Wednesday, January 25, 2012
Proving once again that not every successful career in hockey revolves around time spent in the NHL, Steve Maltais, born in this date in 1969, began his career in hockey with the Cornwall Royals of the Ontario Hockey League in 1986-87. Showing his offensive talent right off the bat, the 17-year-old scored 32 goals as a rookie in junior hockey. Following the season he was drafted by the Washington Capitals 57th overall in the 1987 NHL Entry Draft. Still with the Royals, he raised his goal total to 39 the following season, and combined with his 46 assists, registered 85 points in 59 games.
Cornwall Royal Maltais
His final season with Cornwall saw another quantum leap forward for Maltais, as he led the Royals in scoring with 53 goals and 70 assists for a 123 point campaign, good for fourth overall in OHL scoring. He then led the club in playoff scoring with a dominant 14 goals and 16 assists for 30 points in 18 games. Following the conclusion of the Royals season, Maltais began is professional career with 4 playoff games with the Fort Wayne Komets of the International Hockey League.
For the 1989-90 season, he was assigned to the Baltimore Skipjacks of the American Hockey League, where the AHL rookie was third in team scoring with 66 points in 67 games as well as 16 more in 12 playoff games. During the season he also made his NHL debut with the Capitals, appearing in 8 regular season games and 1 playoff game, yet failing to register a point.
Back with Baltimore for the 1990-91 season, he proved he had not forgotten how to score, 36 goals and 79 points came in 73 games, yet when called up by the Capitals for 7 games, he once again was snake-bit, failing to score even a point once again.
During the offseason, his rights were dealt to the Minnesota North Stars and as a result he spent 48 games with the North Stars IHL affiliate, the Kalamazoo Wings, where in 48 games he scored 25 goals and 56 assists. He was also called up to play with Minnesota in the NHL, where the thankfully scored not only his first NHL point, but goals as well with a pair of goals and an assist in 12 games. However, he was traded in early March of 1992 to the Quebec Nordiques organization, who assigned him to the Halifax Citadels in the AHL for 10 games to finish out the season.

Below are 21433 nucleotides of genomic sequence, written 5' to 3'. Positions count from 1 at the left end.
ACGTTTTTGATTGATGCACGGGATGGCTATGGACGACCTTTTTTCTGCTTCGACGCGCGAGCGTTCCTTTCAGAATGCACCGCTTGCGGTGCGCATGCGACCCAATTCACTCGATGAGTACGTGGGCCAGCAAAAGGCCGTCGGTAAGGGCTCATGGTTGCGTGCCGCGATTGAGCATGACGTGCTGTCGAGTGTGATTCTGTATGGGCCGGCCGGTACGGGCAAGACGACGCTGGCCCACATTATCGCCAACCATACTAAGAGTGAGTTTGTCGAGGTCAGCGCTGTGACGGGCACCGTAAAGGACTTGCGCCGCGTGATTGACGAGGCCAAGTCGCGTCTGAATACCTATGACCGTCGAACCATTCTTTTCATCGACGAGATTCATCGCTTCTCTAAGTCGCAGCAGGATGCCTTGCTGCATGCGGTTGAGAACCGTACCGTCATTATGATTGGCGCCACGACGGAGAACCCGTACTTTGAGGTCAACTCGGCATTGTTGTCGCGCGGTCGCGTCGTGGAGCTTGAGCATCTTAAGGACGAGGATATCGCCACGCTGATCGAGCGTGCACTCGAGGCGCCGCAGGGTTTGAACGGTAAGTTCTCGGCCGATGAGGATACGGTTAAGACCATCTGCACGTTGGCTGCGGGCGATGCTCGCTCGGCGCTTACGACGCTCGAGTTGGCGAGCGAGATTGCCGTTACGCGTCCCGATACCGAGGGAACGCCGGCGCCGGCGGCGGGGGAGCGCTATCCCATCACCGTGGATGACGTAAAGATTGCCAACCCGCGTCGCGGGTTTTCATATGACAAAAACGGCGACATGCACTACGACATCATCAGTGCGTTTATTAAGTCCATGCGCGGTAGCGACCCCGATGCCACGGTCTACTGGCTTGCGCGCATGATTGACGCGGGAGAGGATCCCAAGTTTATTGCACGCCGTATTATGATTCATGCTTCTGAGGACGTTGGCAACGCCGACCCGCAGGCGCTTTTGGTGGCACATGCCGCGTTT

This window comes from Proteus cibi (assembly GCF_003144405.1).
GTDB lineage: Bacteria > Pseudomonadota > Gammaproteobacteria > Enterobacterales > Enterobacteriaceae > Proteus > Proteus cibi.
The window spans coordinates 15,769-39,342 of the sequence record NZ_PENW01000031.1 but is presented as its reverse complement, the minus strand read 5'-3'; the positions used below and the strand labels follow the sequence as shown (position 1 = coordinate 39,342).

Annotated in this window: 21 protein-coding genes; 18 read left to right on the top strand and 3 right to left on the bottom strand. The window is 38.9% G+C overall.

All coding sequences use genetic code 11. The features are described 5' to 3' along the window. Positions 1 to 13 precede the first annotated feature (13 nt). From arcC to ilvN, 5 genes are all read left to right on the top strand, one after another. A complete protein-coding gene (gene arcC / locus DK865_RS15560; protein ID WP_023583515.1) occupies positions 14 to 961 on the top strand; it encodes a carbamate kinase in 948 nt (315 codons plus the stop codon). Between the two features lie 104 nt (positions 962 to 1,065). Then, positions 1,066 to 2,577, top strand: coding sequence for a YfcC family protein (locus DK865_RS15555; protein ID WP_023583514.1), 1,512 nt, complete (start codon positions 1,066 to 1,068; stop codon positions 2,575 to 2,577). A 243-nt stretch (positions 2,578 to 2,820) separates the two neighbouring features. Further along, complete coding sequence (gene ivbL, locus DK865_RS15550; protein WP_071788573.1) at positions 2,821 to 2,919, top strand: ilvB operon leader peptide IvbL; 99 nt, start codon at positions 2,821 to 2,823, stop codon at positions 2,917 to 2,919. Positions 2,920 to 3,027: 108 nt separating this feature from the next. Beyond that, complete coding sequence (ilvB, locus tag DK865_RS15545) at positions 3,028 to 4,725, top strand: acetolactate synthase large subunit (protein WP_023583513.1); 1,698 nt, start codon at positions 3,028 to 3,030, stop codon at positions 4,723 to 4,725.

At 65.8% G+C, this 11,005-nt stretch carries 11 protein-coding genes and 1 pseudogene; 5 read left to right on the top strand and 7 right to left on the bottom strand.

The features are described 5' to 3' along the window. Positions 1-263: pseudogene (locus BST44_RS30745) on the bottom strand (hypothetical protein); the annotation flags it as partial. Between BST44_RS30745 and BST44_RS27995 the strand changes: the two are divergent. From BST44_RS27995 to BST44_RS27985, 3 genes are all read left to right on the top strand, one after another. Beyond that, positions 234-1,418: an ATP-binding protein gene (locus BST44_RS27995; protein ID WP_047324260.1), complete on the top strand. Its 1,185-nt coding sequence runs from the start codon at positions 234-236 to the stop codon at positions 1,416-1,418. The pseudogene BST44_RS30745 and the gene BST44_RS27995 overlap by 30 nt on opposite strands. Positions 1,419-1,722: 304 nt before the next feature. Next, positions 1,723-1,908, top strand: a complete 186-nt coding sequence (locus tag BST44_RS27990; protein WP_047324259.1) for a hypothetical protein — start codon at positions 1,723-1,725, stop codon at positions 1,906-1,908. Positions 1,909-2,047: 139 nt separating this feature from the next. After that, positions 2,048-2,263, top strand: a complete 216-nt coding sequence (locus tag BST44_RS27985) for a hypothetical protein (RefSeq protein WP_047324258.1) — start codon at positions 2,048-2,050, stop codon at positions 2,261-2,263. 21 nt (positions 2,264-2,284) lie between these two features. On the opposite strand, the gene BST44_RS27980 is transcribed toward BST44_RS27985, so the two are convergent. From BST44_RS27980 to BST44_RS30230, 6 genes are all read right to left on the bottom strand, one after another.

During the offseason his rights were claimed by the expansion Tampa Bay Lightning, with whom he played 63 games, more than half his eventual NHL total, scoring 20 points. He exceeded that mark with 24 points in 16 games with the Atlanta Knights of the IHL that same season.
On the move once again, Maltais was then traded by Tampa Bay to the Detroit Red Wings for the 1993-94 season. Detroit called him up for 4 games that season, but the vast majority of his time was spent playing for the Adirondack Red Wings in the AHL, netting 35 goals and 84 points in 73 games. He also led the club in playoff scoring with 16 points in 12 games.
Now without a contract, his life and career changed in September of 1994 when he signed a free agent contract with the brand-new Chicago Wolves to be their team captain for their first season of play in the IHL. He immediately led the team (and all of Chicago for that matter) in scoring with 57 goals and 41 assists for 98 points as well as a 145 penalty minutes, his first career season over 100 penalty minutes. His 57 goals also led the IHL in that category for the season.
Back with the Wolves for the 1995-96 season, he nearly equalled his goal total with 56, but raised his assist total to 66, giving him a career high 122 points, which only placed him second on the club! He also found the time to spend 161 minutes in the penalty box.
Maltais next set a career high with 60 goals in 1996-97 during a 114 point season, reclaiming the IHL goal scoring title in the process. The following season he reached 46 goals and 103 points, to lead the Wolves in scoring for the second time in their four years to date. His 46 goals also tied him for the league lead in that category. The Wolves then went onto the postseason, defeating the Manitoba Moose in 3 straight, ousting the Milwaukee Admirals and then the Long Beach Ice Dogs in 6 games each to advance to the finals against the Detroit Vipers in what would turn out to be a hard fought 7 game series, where the Wolves came back from a 3-2 to win Games 6 and 7 to earn their first Turner Cup championship.